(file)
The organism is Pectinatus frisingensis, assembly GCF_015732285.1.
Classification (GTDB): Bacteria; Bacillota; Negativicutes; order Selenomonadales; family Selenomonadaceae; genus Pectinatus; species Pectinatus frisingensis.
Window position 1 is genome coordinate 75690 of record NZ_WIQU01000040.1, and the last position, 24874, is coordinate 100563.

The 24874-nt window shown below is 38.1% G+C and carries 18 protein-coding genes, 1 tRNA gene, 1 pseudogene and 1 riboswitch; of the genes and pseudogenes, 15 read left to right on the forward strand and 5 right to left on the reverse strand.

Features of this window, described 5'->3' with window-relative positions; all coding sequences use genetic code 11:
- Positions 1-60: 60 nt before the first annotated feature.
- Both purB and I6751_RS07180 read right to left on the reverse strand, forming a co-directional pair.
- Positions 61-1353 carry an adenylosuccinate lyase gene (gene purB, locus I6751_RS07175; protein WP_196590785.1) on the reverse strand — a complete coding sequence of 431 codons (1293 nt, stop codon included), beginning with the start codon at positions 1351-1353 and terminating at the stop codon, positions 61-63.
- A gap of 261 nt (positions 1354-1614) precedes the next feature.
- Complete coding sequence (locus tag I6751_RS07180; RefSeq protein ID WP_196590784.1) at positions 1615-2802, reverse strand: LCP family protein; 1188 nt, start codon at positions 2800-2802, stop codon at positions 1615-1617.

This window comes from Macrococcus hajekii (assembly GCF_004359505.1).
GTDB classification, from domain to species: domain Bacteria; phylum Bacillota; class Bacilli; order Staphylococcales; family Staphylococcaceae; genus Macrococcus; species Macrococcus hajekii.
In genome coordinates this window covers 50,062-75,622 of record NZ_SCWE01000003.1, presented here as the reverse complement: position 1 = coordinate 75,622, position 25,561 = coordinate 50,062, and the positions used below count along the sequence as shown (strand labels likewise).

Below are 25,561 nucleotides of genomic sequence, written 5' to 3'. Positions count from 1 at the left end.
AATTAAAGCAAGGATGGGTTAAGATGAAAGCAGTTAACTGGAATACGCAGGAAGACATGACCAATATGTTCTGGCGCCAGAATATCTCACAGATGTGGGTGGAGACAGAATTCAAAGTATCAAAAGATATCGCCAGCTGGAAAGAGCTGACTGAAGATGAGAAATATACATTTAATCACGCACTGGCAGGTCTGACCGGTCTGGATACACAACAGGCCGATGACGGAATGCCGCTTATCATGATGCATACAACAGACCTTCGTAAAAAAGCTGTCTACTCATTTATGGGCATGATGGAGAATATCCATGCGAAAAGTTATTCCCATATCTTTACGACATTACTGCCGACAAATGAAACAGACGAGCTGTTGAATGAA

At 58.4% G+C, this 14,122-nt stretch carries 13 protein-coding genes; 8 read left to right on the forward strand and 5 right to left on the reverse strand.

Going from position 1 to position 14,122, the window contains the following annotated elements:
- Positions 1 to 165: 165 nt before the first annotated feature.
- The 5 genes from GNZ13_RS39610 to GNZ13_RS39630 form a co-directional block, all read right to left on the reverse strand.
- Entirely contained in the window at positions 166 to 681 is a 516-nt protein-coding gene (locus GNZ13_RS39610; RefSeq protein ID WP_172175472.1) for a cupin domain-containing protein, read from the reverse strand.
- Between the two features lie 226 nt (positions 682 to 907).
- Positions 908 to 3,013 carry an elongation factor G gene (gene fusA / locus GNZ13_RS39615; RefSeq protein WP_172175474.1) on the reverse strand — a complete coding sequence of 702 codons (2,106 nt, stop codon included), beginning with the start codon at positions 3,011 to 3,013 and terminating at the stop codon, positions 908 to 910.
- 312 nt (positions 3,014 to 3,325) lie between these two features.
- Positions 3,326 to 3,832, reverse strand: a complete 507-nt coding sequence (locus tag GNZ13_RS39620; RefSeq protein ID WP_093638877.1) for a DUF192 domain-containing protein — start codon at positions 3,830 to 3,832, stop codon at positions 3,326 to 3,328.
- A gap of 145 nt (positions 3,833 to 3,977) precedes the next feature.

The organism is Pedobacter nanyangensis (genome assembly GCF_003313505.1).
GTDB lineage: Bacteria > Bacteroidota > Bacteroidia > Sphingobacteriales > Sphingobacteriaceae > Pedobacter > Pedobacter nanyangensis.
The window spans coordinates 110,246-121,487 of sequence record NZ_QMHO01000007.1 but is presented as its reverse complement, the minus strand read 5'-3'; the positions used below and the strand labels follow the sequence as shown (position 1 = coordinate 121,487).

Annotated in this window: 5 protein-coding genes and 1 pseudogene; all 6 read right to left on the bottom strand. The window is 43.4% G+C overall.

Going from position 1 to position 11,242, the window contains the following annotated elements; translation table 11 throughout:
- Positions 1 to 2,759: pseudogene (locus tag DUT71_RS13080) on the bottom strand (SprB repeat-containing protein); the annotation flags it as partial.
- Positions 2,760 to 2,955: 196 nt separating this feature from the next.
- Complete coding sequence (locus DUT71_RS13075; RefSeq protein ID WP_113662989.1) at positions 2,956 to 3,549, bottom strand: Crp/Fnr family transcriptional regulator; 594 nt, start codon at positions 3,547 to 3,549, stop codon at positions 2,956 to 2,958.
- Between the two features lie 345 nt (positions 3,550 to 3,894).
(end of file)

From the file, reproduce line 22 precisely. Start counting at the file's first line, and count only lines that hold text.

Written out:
- Positions 908 to 3,013 carry an elongation factor G gene (gene fusA / locus GNZ13_RS39615; RefSeq protein WP_172175474.1) on the reverse strand — a complete coding sequence of 702 codons (2,106 nt, stop codon included), beginning with the start codon at positions 3,011 to 3,013 and terminating at the stop codon, positions 908 to 910.